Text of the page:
Thomson and First Choice to merge on high street
TUI UK is to rebrand all its travel agent stores ’Thomson … featuring First Choice’ and axe standalone First Choice outlets.
The initiative, which will cost the travel company £8m in frontage and shop overhaul, is designed “to maximise the exposure and efficiency of both brands on the UK high street”.
Thomson and First Choice merged in 2007 and TUI UK currently has 505 Thomson stores and 215 First Choice Stores.
Going forward, the two brands will offer distinctive holiday propositions: Thomson offers “uniquely designed holidays” and First Choice will offer all-inclusive holidays only from next year. The rebranding creates a “one stop shop” offering the full range of holidays, says the company. It will also triple the retail exposure of the First Choice brand.
The changes will begin in the Exeter region and the project is spearheaded by retail director Kathryn Ward and distribution director Nick Longman, working closely on the branding with TUI UK head of marketing Jeremy Ellis.
Ellis says: “Now we have two distinct propositions for Thomson and First Choice, we want to maximise the exposure and efficiency of both brands on the UK high street.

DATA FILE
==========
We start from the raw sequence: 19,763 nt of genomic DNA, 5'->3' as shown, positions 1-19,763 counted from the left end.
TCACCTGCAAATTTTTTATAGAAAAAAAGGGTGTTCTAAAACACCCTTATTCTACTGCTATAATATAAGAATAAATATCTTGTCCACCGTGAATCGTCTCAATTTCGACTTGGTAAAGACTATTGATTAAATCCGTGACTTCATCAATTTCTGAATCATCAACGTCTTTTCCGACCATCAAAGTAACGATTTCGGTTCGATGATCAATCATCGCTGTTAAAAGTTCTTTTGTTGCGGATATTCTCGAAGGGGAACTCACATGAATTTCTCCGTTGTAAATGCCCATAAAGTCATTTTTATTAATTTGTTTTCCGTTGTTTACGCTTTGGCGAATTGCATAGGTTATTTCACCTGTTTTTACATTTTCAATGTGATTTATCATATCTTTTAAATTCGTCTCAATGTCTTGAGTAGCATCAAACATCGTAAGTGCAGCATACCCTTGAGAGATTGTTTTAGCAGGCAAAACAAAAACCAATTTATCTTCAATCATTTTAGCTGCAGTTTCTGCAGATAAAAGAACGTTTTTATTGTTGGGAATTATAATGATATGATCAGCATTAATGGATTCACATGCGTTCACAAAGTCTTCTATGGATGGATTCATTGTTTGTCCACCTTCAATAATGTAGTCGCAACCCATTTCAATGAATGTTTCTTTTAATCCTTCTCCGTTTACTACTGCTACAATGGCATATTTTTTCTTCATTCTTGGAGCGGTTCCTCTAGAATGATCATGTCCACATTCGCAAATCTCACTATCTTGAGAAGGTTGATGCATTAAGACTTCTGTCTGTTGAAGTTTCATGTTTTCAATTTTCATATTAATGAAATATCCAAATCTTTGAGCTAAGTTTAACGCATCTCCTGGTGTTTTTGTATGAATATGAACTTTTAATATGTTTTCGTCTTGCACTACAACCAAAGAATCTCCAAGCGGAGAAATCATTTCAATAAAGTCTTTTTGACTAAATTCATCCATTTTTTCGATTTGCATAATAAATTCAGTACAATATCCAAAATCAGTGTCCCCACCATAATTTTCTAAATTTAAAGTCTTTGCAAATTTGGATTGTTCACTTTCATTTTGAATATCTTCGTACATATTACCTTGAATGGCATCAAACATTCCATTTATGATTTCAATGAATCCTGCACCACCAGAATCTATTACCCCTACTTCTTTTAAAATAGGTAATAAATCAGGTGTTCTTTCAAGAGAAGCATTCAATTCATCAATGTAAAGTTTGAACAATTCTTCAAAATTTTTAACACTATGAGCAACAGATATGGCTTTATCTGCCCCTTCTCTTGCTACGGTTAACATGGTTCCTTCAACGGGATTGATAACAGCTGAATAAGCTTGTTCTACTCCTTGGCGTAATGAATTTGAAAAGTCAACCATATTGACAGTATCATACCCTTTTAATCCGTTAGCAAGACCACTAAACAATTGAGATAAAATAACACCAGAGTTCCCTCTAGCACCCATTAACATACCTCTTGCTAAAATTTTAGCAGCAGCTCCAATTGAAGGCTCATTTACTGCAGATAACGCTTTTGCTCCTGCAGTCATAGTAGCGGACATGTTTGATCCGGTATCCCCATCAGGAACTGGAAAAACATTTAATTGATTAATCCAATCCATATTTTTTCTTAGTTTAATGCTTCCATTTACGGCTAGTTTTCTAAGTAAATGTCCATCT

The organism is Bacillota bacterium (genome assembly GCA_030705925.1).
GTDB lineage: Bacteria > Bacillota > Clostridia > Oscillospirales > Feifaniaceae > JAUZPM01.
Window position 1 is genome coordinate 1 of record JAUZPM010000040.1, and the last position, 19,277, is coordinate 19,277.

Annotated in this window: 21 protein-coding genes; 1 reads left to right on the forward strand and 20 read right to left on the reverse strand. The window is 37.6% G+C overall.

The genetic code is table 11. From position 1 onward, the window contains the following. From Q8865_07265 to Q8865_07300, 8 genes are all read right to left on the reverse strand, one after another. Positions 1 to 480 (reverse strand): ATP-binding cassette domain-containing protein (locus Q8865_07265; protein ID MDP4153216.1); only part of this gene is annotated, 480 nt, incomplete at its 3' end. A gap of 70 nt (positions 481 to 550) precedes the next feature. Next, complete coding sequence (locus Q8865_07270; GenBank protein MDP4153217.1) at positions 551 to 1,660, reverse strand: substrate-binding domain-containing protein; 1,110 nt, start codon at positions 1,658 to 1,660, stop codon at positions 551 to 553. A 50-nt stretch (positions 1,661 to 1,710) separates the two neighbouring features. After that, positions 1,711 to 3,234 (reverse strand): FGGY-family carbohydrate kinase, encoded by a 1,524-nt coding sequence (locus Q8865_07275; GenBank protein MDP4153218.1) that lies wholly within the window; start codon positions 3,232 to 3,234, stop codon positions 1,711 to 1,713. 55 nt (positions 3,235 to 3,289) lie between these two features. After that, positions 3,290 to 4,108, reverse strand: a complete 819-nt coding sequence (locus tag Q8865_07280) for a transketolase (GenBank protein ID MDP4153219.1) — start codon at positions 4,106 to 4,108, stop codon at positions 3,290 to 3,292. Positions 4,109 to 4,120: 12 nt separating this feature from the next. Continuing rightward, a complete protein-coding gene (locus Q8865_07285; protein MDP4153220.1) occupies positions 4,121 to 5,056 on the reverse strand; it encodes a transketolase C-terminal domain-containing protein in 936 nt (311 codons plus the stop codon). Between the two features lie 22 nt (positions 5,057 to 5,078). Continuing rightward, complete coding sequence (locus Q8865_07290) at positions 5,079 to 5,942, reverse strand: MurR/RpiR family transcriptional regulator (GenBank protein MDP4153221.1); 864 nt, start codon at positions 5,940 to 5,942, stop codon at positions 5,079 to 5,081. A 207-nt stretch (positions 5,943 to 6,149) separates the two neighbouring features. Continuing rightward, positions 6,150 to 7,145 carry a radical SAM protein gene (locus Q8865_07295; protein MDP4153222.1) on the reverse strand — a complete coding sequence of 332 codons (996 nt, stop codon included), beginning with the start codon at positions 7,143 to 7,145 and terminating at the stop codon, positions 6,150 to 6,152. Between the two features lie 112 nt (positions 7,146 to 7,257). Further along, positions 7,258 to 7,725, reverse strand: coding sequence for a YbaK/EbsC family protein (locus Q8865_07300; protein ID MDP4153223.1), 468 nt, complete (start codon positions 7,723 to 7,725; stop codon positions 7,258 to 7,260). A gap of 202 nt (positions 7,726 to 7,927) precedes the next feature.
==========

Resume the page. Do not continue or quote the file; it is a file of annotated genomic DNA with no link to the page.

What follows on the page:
He adds that trials had already run with the new branding and “these have been very successful”.
The refurbishment programme is expected to be finished by October 2013.
Thomson recently launched a new £5m branding campaign with a 90 second television spot focusing on the importance of quality time with family.
The company has also just restructured its management and new deputy chief executive Johan Lundgren of TUI Travel has launched a review of its mainstream holidays division.
Rival Thomas Cook recently received the green light to launch a joint venture with the Co-operative Group’s travel division to create the largest high street chain with 1,240 outlets. Thomas Cook is also holding a strategy review of its business.
· Two thirds of consumers have taken short breaks in the UK over the past year.
· However, the recession and its aftermath have taken a heavy toll on short haul, short breaks. Just over one fifth of adults have taken a European short break over the past year.
· Those who have continued to take European short breaks are most likely to be young single men under 25: essentially, confident travelers who have been less affected by the recession than older consumers.
· 1 in 4 young men between the ages of 16 and 24 have taken short breaks in Europe in the last year. This is well above the average of 15% across all demographics.
· 1 in 4 YouGov respondents said that having friends or relative in the area had a bearing on the choice of destination for their last short break.
· Half of ABC1s said that they just don’t like lying on the beach, while only 37% of C2DEs feel the same.